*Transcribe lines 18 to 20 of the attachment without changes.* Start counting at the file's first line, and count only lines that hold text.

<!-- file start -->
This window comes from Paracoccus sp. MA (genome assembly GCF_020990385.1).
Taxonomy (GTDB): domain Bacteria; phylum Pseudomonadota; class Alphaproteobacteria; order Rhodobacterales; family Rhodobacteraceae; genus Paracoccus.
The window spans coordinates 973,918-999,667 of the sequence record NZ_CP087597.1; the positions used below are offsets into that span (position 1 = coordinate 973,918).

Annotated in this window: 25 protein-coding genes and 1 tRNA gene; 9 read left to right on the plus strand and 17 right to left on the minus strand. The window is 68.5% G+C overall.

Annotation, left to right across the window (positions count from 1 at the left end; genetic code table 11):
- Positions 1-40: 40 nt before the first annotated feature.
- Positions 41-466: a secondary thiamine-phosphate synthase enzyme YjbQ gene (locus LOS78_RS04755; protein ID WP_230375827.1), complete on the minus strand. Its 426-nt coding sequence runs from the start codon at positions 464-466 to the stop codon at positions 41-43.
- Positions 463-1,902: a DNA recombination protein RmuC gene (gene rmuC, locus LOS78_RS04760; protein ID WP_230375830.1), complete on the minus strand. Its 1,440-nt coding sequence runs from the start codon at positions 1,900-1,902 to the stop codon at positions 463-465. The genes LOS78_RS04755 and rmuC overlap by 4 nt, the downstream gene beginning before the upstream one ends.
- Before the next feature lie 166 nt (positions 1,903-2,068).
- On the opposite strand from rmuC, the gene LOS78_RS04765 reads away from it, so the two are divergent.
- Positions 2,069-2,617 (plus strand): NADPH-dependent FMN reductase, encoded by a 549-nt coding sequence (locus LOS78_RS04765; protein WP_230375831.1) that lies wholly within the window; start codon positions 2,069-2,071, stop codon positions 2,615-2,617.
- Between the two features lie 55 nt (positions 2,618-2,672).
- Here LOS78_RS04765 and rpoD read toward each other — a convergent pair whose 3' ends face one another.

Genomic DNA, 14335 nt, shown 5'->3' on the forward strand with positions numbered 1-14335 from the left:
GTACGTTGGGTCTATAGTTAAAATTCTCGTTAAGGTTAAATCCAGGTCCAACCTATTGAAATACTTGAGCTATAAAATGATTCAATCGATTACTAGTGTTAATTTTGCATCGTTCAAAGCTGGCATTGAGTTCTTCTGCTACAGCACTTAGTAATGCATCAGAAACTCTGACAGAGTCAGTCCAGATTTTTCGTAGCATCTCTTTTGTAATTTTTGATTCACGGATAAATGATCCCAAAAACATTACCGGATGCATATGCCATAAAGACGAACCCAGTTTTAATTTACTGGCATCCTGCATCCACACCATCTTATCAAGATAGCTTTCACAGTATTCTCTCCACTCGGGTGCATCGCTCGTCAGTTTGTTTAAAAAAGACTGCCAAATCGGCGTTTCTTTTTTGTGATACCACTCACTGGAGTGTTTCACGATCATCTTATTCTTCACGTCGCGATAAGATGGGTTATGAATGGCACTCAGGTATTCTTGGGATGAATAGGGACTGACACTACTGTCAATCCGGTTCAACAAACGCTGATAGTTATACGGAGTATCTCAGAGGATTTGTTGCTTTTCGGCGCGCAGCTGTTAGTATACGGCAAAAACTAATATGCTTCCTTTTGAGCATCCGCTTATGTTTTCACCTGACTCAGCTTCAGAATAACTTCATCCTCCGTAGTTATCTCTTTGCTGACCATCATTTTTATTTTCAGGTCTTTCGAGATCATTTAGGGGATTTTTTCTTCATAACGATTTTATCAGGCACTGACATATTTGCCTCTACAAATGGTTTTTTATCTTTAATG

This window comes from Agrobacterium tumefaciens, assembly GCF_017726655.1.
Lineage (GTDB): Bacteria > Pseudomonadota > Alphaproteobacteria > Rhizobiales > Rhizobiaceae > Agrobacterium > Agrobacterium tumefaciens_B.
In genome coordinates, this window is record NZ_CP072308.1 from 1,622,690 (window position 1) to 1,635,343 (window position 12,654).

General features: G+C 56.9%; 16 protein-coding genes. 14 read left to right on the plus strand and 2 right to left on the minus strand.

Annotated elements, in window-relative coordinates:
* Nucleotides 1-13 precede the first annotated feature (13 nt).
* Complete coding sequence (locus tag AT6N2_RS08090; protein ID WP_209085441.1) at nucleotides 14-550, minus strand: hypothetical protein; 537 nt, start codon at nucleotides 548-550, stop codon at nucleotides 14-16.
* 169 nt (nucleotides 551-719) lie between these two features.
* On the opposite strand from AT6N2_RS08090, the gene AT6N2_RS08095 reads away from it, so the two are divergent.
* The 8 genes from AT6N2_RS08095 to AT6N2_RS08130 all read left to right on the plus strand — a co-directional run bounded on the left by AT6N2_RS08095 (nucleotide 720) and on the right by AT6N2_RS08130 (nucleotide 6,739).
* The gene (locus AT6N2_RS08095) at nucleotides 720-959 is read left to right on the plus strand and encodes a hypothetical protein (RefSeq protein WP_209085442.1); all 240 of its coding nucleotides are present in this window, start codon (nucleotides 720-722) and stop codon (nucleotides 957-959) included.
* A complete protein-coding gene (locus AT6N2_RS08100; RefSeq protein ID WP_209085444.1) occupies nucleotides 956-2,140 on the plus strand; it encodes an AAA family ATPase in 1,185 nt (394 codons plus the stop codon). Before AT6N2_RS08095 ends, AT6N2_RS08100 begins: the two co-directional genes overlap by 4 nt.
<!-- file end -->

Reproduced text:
In genome coordinates, this window is record NZ_CP072308.1 from 1,622,690 (window position 1) to 1,635,343 (window position 12,654).

General features: G+C 56.9%; 16 protein-coding genes. 14 read left to right on the plus strand and 2 right to left on the minus strand.

Annotated elements, in window-relative coordinates: